BUSINESS leaders need to adjust their mindset to fully leverage immersive technologies, a Teesside tech boss has said.

Middlesbrough-based Dominic Lusardi, co-founder of digital services firm Animmersion UK Ltd, hopes the pause across industries, due to Covid-19, has allowed leaders time to consider the benefits of immersive technology and evaluate their company's digital offering.

"The immersive technology space like in the North-East is developing, as is the same with industry as a whole, and is in its infancy," Mr Lusardi said. "But we have some strong players in this market that are helping define the adoption of immersive tech at a global scale.

"Given people have had more personal time, I feel that generally we are beginning to understand the benefits of immersive technology, certainly from an education perspective and I expect adoption post pandemic to increase exponentially, you only have to look at how Google AR [augmented reality] animals has been so widely used during lockdown.

"Google animals isn't going to completely change the game but what we have had is parents and children having conversations through AR. The initial steps are key to opening peoples minds to the possibilities."

Google AR is a well-hidden tool accessed through search, on AR-enabled devices, which projects animals into the room.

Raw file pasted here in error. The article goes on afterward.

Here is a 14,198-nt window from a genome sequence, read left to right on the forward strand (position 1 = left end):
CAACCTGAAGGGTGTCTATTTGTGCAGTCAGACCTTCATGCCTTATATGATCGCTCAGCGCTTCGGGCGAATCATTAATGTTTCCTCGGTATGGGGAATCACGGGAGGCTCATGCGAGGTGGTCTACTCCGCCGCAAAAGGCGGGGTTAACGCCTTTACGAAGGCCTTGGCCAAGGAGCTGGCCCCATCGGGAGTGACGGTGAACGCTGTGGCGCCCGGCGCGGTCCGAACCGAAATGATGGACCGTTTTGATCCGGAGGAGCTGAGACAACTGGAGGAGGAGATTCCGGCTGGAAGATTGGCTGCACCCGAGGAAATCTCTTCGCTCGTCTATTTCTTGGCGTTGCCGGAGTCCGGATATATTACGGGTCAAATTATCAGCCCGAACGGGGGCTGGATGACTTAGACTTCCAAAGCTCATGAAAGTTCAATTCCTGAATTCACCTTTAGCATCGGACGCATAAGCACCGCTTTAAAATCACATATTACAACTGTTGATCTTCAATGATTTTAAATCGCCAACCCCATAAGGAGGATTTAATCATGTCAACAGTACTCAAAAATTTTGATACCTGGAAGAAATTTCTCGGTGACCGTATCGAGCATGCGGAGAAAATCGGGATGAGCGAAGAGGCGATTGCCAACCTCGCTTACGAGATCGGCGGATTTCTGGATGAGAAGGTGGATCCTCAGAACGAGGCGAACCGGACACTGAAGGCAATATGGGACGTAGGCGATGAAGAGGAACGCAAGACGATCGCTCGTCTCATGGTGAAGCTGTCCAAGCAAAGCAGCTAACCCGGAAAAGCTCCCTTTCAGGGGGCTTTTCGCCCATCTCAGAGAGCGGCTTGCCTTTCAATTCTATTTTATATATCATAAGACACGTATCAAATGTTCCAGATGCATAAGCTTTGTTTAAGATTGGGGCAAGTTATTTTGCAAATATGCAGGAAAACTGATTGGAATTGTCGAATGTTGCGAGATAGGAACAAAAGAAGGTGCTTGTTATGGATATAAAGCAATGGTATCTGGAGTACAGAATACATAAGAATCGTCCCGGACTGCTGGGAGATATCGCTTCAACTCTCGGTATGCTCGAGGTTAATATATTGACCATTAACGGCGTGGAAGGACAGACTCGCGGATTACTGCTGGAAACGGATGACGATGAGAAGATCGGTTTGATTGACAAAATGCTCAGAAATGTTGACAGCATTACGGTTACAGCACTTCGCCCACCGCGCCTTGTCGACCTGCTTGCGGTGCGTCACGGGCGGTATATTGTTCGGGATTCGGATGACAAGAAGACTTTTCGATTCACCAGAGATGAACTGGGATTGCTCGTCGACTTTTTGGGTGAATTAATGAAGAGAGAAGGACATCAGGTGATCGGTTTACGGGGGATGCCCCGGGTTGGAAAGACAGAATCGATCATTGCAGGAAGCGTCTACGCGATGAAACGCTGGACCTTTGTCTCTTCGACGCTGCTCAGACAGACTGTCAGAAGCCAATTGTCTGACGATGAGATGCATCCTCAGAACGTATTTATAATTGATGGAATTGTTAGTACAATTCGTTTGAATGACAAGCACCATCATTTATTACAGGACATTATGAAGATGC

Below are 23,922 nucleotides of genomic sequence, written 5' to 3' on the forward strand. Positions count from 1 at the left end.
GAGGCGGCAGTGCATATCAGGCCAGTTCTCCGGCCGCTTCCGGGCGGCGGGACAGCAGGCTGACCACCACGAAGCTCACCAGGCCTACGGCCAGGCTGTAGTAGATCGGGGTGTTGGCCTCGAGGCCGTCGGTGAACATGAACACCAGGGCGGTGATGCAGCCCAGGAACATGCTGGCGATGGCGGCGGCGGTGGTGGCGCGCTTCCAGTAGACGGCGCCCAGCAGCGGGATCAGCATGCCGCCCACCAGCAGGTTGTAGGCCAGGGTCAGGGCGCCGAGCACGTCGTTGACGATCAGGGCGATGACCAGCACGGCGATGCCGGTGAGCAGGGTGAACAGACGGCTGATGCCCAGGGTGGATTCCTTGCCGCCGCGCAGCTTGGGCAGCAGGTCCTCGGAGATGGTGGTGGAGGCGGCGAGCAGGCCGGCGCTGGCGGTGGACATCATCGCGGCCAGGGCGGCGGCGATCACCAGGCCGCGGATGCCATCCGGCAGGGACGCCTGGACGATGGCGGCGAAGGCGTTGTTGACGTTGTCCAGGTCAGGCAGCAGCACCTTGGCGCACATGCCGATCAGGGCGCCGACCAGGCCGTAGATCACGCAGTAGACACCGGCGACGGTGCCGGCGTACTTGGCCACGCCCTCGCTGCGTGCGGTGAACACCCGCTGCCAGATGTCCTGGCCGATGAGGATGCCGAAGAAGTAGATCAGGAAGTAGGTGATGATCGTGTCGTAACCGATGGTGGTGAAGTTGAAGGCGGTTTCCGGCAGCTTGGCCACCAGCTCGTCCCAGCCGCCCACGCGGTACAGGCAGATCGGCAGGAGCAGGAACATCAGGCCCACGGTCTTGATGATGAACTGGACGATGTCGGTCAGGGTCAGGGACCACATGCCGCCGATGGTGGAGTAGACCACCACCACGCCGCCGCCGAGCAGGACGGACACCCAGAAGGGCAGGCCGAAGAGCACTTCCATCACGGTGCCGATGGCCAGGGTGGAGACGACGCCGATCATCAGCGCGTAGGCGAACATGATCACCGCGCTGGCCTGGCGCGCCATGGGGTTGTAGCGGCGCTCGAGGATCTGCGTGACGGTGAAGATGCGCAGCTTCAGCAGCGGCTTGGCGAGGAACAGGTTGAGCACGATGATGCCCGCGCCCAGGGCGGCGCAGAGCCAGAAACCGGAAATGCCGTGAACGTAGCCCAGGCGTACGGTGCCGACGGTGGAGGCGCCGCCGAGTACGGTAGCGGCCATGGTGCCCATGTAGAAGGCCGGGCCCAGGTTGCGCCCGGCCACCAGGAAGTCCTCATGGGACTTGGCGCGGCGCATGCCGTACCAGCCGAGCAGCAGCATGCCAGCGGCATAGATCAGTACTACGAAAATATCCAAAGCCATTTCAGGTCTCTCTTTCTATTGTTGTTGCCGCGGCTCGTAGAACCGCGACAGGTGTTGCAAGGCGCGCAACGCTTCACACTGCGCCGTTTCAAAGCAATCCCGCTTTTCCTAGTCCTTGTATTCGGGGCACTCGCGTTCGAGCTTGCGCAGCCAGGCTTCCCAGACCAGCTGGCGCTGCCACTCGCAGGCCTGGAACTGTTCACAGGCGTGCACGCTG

The tech director-turned-ambassador, who advocates for the growing digital cluster in the North-East, says although the public can see use in immersive technologies, often through entertainment, corporate decision makers are more reluctant to the change.

He added: "We've also seen the industry itself use VR [virtual reality] for networking and events, and this is empowering companies to understand the benefits but also the economics of immersive tech.

"The C-suite level needs to be open to opportunities instead of seeing immersive as a project that they do once or as a cost.

"Because of coronavirus, people are looking at communication and wondering how they can bring together a group of people, immersive tech does this. The pandemic has given people the time to look at virtual reality when otherwise they would be keeping things ticking over.

"Opportunity is immense, immersive technology can be used to steam charge all parts of the economy from education, healthcare, manufacturing, engineering, apprenticeships, communication, networking and events but needs to be tempered with change in mindset as to benefits of thinking digitally."

Drawing on how some retail stores allow customers to return items bought online in-store and vice versa, which demonstrates 'joined up' approach to digital and physical, Mr Lusardi stresses that digital should be as crucial to a business as HR and finance instead of being novel, or an alternative to in-store experiences. They should be complimentary synergy between offerings.

He finalised: "Many C-suites in corporates don't have a deep understanding of immersive technology. You go to an engineering firm and most people at the top have been engineers but other industries aren't like that. You don't know what you don't know, and people don't know how they can use immersive technology."

While a certain amount of training in industries like health care and engineering can be done using AR or VR, Mr Lusardi believes this should be leveraged further and immersive experience should be treat with greater weight.